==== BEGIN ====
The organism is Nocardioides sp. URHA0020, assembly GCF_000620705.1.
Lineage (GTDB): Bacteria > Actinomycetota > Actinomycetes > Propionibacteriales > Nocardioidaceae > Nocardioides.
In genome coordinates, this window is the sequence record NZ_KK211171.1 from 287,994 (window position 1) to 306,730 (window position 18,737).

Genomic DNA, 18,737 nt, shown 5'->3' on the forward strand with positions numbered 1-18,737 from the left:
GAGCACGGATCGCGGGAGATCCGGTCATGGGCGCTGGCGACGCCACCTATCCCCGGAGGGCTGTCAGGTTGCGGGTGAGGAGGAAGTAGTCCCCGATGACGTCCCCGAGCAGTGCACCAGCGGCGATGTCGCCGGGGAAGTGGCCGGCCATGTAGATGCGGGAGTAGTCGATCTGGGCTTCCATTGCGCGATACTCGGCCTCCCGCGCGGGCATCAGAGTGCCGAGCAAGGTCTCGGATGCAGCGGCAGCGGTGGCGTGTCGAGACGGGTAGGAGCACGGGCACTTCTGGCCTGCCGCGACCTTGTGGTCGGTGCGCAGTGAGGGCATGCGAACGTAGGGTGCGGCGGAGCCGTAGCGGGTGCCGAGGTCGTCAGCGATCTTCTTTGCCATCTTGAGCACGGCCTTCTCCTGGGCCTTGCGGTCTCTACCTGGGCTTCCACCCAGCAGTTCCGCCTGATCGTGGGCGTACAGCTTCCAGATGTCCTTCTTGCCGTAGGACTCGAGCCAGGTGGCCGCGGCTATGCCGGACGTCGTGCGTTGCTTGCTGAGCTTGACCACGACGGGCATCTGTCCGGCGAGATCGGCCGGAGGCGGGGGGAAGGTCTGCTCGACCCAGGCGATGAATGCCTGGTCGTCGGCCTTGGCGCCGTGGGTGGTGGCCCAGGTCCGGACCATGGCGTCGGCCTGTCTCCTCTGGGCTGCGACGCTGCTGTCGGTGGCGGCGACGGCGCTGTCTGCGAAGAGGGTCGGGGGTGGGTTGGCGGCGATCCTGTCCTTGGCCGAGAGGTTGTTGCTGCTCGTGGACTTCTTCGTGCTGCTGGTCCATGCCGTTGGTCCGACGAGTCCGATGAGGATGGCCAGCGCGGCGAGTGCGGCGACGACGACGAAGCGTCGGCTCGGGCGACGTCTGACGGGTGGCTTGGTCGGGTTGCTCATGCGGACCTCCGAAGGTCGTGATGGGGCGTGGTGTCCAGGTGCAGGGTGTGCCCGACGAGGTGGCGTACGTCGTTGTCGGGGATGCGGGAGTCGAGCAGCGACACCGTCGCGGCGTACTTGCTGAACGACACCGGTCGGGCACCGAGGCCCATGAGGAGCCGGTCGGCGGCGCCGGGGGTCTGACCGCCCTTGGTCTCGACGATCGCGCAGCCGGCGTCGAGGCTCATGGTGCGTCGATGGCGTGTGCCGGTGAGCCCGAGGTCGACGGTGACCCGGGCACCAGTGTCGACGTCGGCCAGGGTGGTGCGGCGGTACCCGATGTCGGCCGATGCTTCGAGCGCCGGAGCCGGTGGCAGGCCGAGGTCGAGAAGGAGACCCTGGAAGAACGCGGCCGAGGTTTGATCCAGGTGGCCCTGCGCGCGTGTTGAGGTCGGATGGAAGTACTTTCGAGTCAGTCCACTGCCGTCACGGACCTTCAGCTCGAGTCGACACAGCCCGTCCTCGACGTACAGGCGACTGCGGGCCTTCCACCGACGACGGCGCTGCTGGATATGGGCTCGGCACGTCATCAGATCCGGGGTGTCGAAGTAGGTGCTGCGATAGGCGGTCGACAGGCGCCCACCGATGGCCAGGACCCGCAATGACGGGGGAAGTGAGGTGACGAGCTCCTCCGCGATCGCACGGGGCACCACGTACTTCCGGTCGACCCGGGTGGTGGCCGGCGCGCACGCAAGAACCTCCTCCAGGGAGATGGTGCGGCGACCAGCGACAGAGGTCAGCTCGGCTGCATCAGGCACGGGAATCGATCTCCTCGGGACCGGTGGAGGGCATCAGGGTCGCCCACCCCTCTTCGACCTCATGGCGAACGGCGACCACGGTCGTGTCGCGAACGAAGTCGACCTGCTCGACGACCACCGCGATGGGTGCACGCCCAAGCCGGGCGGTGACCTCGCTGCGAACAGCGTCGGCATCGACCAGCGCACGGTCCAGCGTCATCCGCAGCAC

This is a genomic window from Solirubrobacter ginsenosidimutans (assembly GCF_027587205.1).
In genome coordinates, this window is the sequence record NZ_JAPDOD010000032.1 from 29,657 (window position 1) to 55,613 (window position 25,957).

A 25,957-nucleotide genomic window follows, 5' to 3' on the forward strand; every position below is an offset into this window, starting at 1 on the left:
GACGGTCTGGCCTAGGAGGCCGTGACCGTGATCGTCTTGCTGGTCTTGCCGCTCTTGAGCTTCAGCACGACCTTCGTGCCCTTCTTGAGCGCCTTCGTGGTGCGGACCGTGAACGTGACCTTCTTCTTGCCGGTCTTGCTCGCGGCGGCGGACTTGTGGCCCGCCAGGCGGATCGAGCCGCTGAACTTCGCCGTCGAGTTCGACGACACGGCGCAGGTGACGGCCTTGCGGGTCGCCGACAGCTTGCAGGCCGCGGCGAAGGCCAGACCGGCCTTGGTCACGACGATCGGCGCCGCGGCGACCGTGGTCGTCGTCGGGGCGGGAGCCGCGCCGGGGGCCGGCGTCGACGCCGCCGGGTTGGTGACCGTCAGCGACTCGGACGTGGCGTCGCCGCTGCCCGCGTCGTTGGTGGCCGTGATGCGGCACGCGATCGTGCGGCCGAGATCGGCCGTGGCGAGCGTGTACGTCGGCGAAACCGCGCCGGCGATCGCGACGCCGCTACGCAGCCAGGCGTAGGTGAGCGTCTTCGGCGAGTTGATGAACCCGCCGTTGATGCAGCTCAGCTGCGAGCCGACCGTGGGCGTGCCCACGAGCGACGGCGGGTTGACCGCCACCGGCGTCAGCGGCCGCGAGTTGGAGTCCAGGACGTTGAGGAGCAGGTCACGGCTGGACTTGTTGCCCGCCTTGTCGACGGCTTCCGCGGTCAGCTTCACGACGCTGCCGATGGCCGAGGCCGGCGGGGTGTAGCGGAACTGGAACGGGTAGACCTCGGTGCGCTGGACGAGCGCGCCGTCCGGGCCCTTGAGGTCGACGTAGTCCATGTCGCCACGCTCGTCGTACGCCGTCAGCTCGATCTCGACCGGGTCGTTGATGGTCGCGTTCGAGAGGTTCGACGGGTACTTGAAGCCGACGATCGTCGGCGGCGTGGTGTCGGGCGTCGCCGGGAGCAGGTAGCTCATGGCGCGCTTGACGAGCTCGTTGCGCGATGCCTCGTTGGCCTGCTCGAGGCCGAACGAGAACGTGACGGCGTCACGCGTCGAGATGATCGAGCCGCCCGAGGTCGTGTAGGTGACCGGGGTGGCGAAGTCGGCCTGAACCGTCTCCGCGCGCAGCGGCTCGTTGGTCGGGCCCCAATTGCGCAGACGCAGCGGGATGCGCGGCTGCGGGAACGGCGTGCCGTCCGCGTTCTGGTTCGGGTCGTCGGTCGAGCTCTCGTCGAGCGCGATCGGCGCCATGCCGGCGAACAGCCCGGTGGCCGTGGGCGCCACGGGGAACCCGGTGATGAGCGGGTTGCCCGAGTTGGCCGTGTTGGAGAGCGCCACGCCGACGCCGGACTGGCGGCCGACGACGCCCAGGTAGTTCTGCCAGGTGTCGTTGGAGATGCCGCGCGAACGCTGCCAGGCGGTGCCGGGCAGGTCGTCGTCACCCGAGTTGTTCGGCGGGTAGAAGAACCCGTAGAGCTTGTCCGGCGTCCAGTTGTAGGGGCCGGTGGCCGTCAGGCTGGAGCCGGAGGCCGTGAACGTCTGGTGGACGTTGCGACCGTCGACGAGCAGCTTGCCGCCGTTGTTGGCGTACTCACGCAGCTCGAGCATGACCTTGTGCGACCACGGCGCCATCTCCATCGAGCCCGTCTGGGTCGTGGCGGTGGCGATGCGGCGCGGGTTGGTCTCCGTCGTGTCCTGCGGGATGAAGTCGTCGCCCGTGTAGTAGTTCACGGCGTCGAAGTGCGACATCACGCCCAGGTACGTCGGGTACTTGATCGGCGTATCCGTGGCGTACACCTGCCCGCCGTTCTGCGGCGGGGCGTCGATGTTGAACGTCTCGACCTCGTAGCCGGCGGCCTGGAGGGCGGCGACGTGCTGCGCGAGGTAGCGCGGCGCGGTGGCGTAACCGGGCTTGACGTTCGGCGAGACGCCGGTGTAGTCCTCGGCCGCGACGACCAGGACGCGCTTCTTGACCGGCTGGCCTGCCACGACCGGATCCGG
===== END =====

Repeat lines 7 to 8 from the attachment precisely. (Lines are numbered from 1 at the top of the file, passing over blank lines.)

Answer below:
In genome coordinates, this window is the sequence record NZ_JAPDOD010000032.1 from 29,657 (window position 1) to 55,613 (window position 25,957).

A 25,957-nucleotide genomic window follows, 5' to 3' on the forward strand; every position below is an offset into this window, starting at 1 on the left: